Heart rate variability (HRV) is widely used in meditation studies to study the effects of meditation on the autonomic nervous system. The autonomic nervous system controls our visceral organs, including the heart, stomach and lungs, and is composed of two parts: sympathetic and parasympathetic. Sympathetic neurons are involved in “fight or flight” – responding to danger and stress. Parasympathetic neurons are involved in “rest-and-digest” or “feed and breed” – helping us to digest food, reproduce and relieve ourselves. Heart rate is a normally a balance between the sympathetic and parasympathetic nervous systems.
Healing Touch (HT) biofield therapy (a type of energy healing) emphasizes being “heart-centered” and making a “heart-to-heart” connection with the client.
During 18 Healing Touch sessions (5 healers, 18 clients), I measured heart rate variability (HRV) of both healers and clients simultaneously. Each participant wore a FirstBeat portable HRV monitor during the session. HRV was analyzed with Kubios software. In HRV recordings, the sympathetic nerve activity is reflected in low-frequency (LF) levels (blue in diagrams below), and the parasympathetic nerve activity, in high-frequency (HF) levels (yellow in diagrams). Practitioners of meditation and other mind-body practices typically show higher HF levels than individuals who are stressed.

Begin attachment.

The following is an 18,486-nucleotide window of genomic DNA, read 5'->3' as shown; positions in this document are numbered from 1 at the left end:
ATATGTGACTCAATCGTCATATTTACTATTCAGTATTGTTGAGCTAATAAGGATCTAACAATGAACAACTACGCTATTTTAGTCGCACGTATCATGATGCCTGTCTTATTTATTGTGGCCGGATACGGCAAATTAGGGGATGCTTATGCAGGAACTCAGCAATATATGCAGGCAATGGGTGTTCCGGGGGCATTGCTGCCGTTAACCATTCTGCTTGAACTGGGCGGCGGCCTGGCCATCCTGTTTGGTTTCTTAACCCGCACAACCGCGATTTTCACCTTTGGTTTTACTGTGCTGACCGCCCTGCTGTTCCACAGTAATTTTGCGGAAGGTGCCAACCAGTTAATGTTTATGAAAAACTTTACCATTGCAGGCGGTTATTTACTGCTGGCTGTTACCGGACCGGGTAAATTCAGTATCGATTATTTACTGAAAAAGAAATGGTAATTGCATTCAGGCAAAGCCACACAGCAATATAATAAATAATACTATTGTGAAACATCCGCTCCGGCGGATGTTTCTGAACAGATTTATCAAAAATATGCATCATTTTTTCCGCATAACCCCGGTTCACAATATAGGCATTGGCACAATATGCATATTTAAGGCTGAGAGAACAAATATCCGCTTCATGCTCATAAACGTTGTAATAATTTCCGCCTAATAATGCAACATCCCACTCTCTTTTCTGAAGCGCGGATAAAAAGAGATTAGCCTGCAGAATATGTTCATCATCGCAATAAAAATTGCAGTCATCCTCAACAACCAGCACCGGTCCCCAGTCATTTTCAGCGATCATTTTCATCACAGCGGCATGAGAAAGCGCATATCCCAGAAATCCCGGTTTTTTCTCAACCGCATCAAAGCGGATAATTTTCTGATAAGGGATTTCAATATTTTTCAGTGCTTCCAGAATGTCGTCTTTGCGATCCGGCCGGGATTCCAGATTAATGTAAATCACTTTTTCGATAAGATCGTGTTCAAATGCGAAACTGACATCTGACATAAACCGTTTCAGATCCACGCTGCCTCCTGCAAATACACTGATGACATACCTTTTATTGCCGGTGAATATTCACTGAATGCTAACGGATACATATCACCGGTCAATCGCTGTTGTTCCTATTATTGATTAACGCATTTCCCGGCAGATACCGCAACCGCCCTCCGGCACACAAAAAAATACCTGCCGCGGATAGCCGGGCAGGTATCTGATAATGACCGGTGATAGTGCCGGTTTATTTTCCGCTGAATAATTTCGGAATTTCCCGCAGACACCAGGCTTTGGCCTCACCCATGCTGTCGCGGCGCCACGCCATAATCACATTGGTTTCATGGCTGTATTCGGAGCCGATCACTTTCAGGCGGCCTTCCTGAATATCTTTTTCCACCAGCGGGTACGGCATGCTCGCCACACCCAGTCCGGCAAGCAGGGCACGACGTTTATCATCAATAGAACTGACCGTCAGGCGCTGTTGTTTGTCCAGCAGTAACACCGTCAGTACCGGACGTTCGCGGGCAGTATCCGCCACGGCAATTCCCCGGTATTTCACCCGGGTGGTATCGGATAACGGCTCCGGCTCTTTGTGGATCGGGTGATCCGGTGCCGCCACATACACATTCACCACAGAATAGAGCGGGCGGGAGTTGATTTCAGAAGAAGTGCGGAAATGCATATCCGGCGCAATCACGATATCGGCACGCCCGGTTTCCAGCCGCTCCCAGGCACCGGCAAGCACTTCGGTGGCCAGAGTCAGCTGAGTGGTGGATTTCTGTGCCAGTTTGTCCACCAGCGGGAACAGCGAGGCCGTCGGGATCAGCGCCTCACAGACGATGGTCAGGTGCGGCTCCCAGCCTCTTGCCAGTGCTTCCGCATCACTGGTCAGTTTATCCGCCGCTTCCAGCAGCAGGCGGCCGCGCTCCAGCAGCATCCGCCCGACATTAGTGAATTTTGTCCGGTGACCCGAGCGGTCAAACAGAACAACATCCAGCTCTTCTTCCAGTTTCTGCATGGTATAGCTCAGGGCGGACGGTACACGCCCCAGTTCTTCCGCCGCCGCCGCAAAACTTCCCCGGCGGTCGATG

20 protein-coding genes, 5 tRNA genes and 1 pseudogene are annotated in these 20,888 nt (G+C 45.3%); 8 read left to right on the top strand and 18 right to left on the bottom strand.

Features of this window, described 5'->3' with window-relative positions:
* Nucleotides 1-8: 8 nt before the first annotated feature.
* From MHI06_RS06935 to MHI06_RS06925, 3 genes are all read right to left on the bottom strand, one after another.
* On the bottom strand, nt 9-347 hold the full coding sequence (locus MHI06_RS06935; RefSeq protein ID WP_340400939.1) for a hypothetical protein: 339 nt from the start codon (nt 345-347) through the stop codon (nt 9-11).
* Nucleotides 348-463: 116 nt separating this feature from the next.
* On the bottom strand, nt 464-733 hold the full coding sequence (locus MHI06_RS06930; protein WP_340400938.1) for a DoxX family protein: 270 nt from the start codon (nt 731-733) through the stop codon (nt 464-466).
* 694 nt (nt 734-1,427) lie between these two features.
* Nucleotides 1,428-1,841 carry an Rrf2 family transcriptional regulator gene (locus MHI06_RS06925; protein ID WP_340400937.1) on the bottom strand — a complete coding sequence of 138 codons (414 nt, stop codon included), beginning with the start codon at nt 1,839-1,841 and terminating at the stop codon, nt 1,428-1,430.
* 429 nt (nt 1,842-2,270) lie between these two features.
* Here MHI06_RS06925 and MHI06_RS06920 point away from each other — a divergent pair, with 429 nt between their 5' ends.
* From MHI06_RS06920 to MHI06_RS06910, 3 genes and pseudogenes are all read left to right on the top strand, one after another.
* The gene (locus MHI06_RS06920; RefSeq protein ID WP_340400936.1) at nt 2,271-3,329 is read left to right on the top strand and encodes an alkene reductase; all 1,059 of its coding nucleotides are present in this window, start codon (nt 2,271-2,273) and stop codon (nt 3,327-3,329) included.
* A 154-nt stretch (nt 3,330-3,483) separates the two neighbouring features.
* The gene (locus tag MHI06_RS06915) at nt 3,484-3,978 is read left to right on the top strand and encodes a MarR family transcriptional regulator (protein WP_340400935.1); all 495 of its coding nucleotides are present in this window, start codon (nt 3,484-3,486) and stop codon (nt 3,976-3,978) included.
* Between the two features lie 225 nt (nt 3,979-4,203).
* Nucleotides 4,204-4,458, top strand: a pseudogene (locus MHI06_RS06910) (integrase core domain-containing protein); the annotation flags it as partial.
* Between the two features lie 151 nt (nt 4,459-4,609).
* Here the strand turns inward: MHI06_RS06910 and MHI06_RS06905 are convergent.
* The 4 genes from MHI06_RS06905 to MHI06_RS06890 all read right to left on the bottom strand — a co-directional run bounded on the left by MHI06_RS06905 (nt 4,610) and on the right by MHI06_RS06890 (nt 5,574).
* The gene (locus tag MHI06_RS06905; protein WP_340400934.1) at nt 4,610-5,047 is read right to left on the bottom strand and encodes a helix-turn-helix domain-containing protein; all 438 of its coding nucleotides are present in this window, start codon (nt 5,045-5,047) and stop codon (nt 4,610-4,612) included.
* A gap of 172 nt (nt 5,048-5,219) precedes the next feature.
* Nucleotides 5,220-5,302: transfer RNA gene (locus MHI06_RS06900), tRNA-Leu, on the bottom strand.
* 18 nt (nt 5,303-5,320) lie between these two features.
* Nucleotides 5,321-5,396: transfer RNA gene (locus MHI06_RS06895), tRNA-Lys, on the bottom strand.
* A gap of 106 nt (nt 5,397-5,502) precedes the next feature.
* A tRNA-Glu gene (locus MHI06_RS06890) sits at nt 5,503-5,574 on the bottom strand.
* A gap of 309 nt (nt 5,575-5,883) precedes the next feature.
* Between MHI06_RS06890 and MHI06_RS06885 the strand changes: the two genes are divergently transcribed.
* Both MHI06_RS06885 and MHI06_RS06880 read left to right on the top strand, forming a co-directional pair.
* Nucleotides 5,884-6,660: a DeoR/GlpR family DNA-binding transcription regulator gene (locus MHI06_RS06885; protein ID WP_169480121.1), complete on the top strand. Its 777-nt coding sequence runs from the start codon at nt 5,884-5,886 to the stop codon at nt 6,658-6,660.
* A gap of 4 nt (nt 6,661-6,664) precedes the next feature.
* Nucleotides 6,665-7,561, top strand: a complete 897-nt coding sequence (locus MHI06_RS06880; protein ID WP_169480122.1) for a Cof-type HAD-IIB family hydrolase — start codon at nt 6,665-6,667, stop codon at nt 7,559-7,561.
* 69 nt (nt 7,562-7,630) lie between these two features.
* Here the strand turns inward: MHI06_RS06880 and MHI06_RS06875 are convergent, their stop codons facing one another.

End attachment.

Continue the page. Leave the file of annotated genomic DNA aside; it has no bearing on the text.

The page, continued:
I also measured random event generator (REG) output and magnetic field activity in the healing room, to detect any changes in the healing environment.
The HT practitioners showed three different patterns of HF HRV activity. One HT practitioner/instructor showed very high levels of HF (A, below). She practices heart-based meditations on a daily basis, and her HRV showed a strong oscillatory rhythm, reflecting her rhythmic breathing. Two HT practitioners showed modest levels of HF (B, below). Both of these practitioners have done various types of inner work for a long time. The last two HT practitioners showed negligible levels of HF (C, below). These two practitioners were younger in age and recently certified.
Interestingly, high HF HRV levels were associated with a practitioner’s ability to alter REG-output. The three HT practitioners with moderate-to-high HF levels were able to significantly change REG-output during the HT sessions. REG-output during the HT sessions with the two practitioners with negligible HF HRV activity was random and non-significant. In other words, the HT practitioners with strong parasympathetic components in their HRV were able to alter the healing space during an HT session. This finding, which is preliminary, suggests that the effectiveness of HT practitioners may be measurable with HRV and REG.